What does OKR mean?
OKRs stand for “Objectives and Key Results”. It is an agile goal management framework to set ambitious, measurable goals and enable results-driven outcomes across the whole company.
What OKRs mean for business is manifold: As the OKR methodology is not only used by leadership, but also teams and individuals, it creates transparency, alignment and focus across the whole organization, which in turn leads to higher employee engagement and productivity.
The world of business is full of challenges and change. Companies are continuously exploring various management methodologies to stay on track and focus on what matters. Organizations need clear and well-defined methods and strategies to be able to grow and remain profitable in the long term.
Over the years, many management methods have come and gone, some are dwindling in popularity in a rapidly changing business landscape, while others are thriving – one of these is the OKR methodology, which has steadily grown in popularity since its conception. But many still have the question: “What is OKR and what is the methodology all about?”
In this article, you will learn the meaning of OKR, gain some insights into the history of the methodology, a brief explanation of how OKRs work, and a summary of how they benefit organizations, teams, and individuals.
What to expect:
- OKR meaning: Objectives and Key Results definition
- OKR origin: A brief history
- OKR explained: How do OKRs work?
- Types of OKRs
- What does a good OKR look like? OKR examples
- OKR in business: The benefits of OKRs
- Further OKR resources
- Frequently asked questions
OKR meaning: A definition of Objectives and Key Results
OKR (Objectives and Key Results) is a modern framework for setting goals, leading employees, and executing strategy. It is used by organizations, teams, and individuals to set challenging goals with measurable results.
OKRs enable organizations to track progress towards an overarching mission, motivate employees and create focus and alignment toward goals.
The key benefits of the framework include a better focus on results that matter, prioritizing outcomes over outputs, improved transparency across the organization, and better alignment on a strategic level. OKRs allow for this by choreographing teams and individuals and the work that they do around achieving common organizational Objectives.
The OKR framework includes a number of rules and guidelines which help teams and individuals prioritize, align, and measure the outcomes of their work in a way where they can later reflect, improve and adjust where necessary to have a meaningful impact in the future.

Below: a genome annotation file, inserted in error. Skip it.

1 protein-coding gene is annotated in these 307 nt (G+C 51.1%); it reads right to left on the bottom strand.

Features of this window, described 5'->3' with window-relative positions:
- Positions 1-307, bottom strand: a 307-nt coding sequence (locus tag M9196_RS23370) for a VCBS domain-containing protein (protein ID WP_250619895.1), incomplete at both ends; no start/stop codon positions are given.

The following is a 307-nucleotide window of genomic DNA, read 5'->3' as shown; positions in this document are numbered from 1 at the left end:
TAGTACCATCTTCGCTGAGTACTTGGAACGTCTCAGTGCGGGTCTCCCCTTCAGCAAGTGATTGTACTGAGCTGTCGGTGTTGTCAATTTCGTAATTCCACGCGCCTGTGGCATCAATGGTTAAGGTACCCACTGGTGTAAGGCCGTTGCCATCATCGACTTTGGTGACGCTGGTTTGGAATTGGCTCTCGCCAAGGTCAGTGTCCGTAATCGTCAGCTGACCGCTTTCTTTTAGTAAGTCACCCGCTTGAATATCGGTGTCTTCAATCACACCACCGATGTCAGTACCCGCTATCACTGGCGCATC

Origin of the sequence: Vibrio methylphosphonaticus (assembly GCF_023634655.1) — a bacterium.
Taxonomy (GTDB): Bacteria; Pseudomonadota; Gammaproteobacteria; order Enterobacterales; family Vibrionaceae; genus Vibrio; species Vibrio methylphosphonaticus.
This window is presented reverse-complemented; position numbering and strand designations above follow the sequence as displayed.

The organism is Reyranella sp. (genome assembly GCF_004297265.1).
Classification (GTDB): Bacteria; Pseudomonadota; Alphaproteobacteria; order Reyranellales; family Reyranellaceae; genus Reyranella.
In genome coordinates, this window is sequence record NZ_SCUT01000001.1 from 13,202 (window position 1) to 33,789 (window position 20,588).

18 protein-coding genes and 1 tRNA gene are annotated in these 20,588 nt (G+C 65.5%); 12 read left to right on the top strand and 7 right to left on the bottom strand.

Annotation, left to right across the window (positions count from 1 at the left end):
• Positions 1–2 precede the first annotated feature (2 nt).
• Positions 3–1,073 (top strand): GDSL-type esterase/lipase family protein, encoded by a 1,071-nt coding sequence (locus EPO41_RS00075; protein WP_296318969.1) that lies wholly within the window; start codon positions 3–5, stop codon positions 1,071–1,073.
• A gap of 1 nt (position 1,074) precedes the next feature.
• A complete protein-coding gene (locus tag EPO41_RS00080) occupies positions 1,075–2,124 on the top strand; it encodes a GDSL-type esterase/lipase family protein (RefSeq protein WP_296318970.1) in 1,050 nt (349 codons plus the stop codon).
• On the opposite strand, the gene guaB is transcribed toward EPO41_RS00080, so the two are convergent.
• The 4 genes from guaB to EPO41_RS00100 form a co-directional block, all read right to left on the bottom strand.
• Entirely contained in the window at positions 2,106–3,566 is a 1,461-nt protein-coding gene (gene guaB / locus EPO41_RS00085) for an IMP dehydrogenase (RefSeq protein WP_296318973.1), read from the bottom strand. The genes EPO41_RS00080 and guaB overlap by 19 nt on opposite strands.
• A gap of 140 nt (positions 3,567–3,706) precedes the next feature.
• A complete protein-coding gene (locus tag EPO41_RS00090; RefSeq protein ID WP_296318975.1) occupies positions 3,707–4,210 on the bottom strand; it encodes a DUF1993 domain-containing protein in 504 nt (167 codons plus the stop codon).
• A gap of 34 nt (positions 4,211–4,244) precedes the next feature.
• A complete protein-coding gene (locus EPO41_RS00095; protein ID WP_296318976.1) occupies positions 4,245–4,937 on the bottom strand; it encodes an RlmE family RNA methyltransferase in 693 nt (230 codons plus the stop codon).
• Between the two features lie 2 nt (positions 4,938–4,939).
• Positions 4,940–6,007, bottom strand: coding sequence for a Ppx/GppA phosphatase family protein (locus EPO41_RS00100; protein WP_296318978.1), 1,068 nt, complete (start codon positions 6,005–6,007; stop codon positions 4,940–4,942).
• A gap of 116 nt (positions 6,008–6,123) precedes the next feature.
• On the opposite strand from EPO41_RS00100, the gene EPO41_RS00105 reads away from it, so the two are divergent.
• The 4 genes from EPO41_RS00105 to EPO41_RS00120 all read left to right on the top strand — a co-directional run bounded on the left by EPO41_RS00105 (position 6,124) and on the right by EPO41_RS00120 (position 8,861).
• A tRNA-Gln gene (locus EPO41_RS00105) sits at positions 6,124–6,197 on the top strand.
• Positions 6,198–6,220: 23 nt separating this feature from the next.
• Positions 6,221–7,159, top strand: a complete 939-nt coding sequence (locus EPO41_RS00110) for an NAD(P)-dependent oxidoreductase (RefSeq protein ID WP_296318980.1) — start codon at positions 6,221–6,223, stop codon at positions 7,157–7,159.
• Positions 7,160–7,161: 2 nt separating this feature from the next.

Essentially, OKRs help organizations “bridge the gap” between overall strategy and execution of objectives and effectively transition from an output- to an outcome-driven approach to work.
OKR origin: a brief history
Originating in the 1950s, OKRs came to be from Peter Drucker’s management method “Management by Objectives” (MBO), an earlier methodology still in use today by many organizations.
Andy Grove, an early employee and later CEO of Intel, developed the OKR framework based on Drucker’s MBO methodology in the 1970s and then later introduced it at Intel where it was then implemented and rolled out to the whole organization.
John Doerr, another former employee at Intel, realized the effectiveness of the OKR method and later, after joining one of Google’s early major investors, Kleiner Perkins, introduced it to Google during his time as a consultant to Larry Page and Sergey Brin.
Today, the OKR methodology is being increasingly adopted by small and large organizations alike and has become the new way to operate an organization with keeping agility in mind.
These adopters use OKRs to manage their company goals and in some cases have propelled organizational growth in a way that has allowed them to become industry leaders. OKRs have been implemented in companies such as Slack, Trivago, Netflix, and many more.
The methodology has further developed since its inception and today is a clearly defined framework with experts, consultants, and OKR tools available, such as Mooncamp, ensuring success for those that implement the methodology.
By being able to focus more on goals and the relevant tasks that need to be accomplished to reach them, these organizations have not only survived in a turbulent market environment but thrived, and in the process grown their business and moved their organization into a unified direction, making them great examples to look to.
OKR explained: How do OKRs work?
OKRs consist of two key components: an Objective, this tells you what exactly you want to achieve, and 3 to 5 Key Results, which are what you need to achieve to reach your Objective. Initiatives are then all the projects and tasks that will help you achieve your Key Results.
When writing Objectives, ask yourself this:
An Objective is something that you want to achieve within a set time frame. An Objective sets the direction. They are simple, easy to understand, and qualitative. Objectives are inspiring, motivating, never technical, and should never contain a metric.
Typically, 2 - 4 Objectives are set per team.
When writing Key Results, ask yourself this:
A Key Result shows you how you are progressing towards your Objective – it is a measurable outcome required to achieve the Objective. They are quantitative, time-bound, and contain a metric with a start and target value.
Typically, 1 - 5 Key Results are set per Objective.
When writing initiatives, ask yourself this:
Initiatives are all the projects and tasks that teams and individuals undertake along the way to achieving a Key Result. They are activities that are to be carried out and characteristically have a measurable output, are directly controllable and adjustable, and are directly derived from the set OKRs.